s[i]=getchar();
        }
        strcatXandS();
        putchar(s[i]);
        return 0;
    }
    First, you need to understand the difference between a string and a char, because your declaration of x is just plain wrong.

    Since there is not such thing as a built-in string type, C uses char arrays which contains a string of chars -- and this is the important part -- which is terminated by a null-terminator, a char with the ASCII value of zero (written '\0'). Whenever you declare a char array, you need to declare it to be one char larger in order to accommodate the null-terminator. A string one character long therefore must be declared with a size of two; there cannot possibly be such a thing as string declared as char [1] except for an empty string.

    A char is a single value and is stored in a char variable, not in an array.

    strcat takes two char pointer arguments, which means that it takes two strings, not a string and a char. Therefore x does need to be a string, but it must be declared properly. The way you have it now, any use of x will cause buffer overflow which leads to all kinds of serious problems.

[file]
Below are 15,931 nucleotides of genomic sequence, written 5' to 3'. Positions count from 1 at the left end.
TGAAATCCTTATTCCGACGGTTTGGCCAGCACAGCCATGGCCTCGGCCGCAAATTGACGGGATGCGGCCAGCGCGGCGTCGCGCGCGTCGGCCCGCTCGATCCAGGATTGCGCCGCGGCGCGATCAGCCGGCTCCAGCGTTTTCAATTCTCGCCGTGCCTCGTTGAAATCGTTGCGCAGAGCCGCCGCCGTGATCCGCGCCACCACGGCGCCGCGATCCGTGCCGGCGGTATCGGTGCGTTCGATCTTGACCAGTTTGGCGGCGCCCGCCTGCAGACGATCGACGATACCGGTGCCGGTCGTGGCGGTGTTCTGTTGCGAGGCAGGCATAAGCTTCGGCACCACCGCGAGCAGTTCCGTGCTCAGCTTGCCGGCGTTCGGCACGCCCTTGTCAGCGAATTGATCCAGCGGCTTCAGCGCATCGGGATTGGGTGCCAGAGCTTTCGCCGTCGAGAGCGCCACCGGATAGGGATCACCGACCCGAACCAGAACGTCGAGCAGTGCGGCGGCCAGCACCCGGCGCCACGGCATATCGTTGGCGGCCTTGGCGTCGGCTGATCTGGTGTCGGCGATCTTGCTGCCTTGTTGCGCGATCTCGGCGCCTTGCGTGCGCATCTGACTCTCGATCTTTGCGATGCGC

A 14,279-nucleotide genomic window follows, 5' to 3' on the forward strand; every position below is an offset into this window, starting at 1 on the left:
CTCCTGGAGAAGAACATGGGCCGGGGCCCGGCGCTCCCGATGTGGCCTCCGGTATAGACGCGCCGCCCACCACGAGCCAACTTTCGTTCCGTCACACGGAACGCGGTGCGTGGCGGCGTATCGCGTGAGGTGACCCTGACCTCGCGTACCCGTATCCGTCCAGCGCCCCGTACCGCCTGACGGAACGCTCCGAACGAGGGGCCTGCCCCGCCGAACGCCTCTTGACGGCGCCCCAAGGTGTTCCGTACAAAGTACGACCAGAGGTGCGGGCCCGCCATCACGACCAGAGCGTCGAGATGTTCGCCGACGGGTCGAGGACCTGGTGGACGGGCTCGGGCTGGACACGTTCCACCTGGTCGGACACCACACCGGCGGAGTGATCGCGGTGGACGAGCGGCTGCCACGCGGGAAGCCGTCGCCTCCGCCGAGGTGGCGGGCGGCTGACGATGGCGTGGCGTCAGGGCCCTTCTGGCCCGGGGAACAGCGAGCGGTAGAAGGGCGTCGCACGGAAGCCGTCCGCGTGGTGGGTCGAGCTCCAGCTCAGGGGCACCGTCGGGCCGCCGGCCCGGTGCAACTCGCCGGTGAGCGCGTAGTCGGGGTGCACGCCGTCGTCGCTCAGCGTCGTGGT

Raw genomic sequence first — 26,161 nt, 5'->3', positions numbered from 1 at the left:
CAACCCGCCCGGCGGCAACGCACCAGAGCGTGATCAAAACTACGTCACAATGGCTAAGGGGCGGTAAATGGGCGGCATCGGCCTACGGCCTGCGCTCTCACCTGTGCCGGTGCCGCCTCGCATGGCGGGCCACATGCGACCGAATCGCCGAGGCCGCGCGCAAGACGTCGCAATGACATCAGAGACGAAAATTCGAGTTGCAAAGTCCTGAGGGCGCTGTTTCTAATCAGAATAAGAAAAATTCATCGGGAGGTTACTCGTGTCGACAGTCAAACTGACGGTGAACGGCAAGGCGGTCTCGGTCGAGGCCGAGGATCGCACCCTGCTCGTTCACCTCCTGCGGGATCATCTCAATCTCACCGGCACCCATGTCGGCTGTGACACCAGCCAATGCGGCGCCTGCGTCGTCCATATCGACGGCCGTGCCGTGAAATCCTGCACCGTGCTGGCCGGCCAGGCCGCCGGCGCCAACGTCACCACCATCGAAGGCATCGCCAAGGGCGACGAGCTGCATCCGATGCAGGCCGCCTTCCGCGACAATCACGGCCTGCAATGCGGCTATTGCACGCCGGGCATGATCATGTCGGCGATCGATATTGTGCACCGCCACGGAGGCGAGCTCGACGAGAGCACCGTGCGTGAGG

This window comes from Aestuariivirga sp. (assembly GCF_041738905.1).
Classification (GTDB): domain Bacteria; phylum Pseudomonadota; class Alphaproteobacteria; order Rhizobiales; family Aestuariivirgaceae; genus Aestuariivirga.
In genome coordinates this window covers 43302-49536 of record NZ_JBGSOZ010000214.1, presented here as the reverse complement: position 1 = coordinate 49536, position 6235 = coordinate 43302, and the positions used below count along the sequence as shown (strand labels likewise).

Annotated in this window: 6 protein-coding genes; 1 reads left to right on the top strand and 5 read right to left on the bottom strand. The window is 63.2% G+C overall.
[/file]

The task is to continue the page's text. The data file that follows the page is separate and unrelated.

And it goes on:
Also, you never initialize x, so what do you think that you are concatenating onto s? Just by dumb luck, you declared x globally rather than locally, so it was initialized to zero, which is to say as an empty string. So the concatenated string would end up the same as the original.

    And when you input each character of s, you never terminate s with a null-terminator! Again, out of pure dumb luck you had declared it globally, which filled it with zeros (ie, with '\0', null-terminators), so you automatically terminated it. Now, try declaring those two arrays locally and see what kind of hell breaks loose!

    And what's with that putchar(s[i]);? You apparently want to output the single character that you had concatenated, but since x is an empty string, s[i] should still be '\0', which is not a displayable character.
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    can you write me a simple function of strcat(s1,s2) where they will be placed in one string , but to be shown as s1?
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    I will only modify your own code to illustrate corrections:
    Code: